Category Archives: Culture

Headline of the day II: More batshit craziness

From the London Daily Mail, reporting on a hateful huckster who played host to Ted Cruz, Mike Hukeabee, and Bobby Jindal:

Bataclan massacre was a ‘message from God’, claims pastor who hosted Republican candidates’ conference, because murdered rock fans were ‘devil worshippers’

  • Pastor Kevin Swanson says Bataclan massacre was ‘message from God’
  • Claims 89 rock fans who were killed in the attack were ‘devil worshippers’
  • Accuses both concertgoers and Islamic State terrorists of being ‘sinners’
  • Massacre on November 13 was one of a series of deadly attacks in Paris
  • Swanson has previously said gays should be handed the death penalty

Headline of the day: Idiocy on the march

From the Guardian:

Dozens of ‘white student unions’ appear on social media amid racism protests

Groups claim to speak for students at Stanford, New York University, University of Missouri and elsewhere, but their origins are uncertain

UPDATE: Add UC Berkeley to the list, via the Oakland Tribune.

An imperiled treasure of the Sierra Madre

The Huichol people live in Mexico’s Sierra Madre, in in the states of Jalisco, Durango, Nayarit.

They were rediscovered in popular culture north of the border in the 1960s because their religion centers on the use of peyote, a hallucinogenic cactus native to their mountains, and because of their colorful and utterly psychedelic artworks.

In this Wikimedia image of a Huichol mask, the symbol for peyote dominates the forehead, an apt representation of the central role played by the cactus in Huichol life:

BLOG Huichol mask

Huichol culture is in danger, in part because a generation of elders has died, often without leaving behind students who have mastered the rich and intricate oral traditions that bound the preliterate Huichols together.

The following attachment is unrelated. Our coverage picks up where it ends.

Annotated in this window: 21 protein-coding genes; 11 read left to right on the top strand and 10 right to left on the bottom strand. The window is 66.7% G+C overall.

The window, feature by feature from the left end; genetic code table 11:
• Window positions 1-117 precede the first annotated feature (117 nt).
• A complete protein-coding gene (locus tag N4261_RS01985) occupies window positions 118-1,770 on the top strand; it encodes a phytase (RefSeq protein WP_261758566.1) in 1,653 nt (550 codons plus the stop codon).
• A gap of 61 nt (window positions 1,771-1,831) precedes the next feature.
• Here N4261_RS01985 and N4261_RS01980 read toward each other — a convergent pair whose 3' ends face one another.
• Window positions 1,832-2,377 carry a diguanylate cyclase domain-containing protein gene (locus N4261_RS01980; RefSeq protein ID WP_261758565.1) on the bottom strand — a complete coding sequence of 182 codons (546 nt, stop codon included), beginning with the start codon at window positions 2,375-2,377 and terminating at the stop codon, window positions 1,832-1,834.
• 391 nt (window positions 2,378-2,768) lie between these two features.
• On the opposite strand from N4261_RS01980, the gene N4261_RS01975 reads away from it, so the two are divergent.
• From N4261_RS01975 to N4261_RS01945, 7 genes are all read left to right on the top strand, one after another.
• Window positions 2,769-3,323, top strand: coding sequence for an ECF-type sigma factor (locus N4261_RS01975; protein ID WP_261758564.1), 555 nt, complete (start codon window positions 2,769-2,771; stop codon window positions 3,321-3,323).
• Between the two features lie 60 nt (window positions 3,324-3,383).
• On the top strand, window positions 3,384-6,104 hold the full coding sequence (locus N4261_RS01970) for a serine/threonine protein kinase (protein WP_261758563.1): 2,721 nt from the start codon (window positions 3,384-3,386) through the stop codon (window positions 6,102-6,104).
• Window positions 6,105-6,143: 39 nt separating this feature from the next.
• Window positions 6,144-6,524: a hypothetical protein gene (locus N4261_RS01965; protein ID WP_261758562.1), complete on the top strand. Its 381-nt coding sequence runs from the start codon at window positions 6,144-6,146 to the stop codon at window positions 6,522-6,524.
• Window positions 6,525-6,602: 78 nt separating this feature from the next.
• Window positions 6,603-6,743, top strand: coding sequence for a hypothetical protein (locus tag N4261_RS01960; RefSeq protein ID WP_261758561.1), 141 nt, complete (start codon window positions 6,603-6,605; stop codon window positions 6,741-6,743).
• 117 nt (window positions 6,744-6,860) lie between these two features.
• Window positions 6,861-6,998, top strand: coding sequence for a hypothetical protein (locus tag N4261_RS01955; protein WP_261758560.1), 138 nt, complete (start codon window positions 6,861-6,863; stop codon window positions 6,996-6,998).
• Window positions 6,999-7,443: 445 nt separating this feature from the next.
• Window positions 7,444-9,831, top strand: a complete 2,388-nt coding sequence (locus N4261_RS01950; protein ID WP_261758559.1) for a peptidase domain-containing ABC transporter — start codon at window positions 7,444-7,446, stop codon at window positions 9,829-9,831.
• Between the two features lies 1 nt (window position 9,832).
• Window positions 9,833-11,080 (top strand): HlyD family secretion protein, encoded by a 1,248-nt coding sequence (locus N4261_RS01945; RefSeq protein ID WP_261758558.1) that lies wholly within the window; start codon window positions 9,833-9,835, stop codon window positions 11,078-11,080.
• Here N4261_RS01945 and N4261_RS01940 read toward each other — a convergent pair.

Our first video offering, a short 1992 documentary by Ryan Noble, features Huichols from the villages of Las Guayabas and San Andreas, in which one remarks on the threatened loss of the ancient culture: “We want to live and remember so that it doesn’t end.”

Note also the system of agriculture employed by the Huichol, the traditional Mexican milpa, the only system of agriculture which has allowed for continuous cultivation for millennia without the use of either pesticides or fertilizers.

The Huichols: History – Culture – Art

Huichol art a sometimes take on a larger scale, as illustrated in this image from Mexico’s Museo de Arte Popular, a sight to stir twitches of envy in the souls of Berkeley’s own art car ornamenters.

BLOG Huichol art car

But the mountains that are home to the Huichols are coveted by multinational corporations, which have been logging the trees and devastating the landscape, forcing ever-larger numbers of Huichols to head to the lowlands simply to survive.

And the jobs awaiting them there are killing them, quite literally.

From Huicholes Contra Plaguicidas:

Huichols and Pesticides

Program notes:

Huichols & Pesticides, documents, through witnesses, reports and persuasive images, the indiscriminate use of pesticides in the tobacco fields, and the poisonings, and even deaths, resulting from the use of agrochemicals.

One notable effort to preserve the Huichols and their way of life is being undertaken by the Huichol Center for Cultural Survival and the Traditional Arts:

The Huichol Center: A model for cultural survival

Program notes:

This documentary was produced to support The Huichol Center. The Center helps the Huichol people of Mexico maintain their culture, art and spirituality. The Huichols have been almost untouched by modern civilization, and have been able to maintain their ancient ways despite crushing poverty and disease.

With their ancient heritage, their system of sustainable organic agriculture, and an artistic tradition that merges the sacred and the profane in unique ways, the Huichol surely deserve protection from the ravages of corporate imperialism and agricultural toxins.

To close, a final image, via Wikipedia, this time of a Huichol yarn painting:

BLOG Huichol yarn

Map of the day: European homeownership

From Eurostat [PDF]:

BLOG Eurohomes

Chart of the day II: Armed and dangerous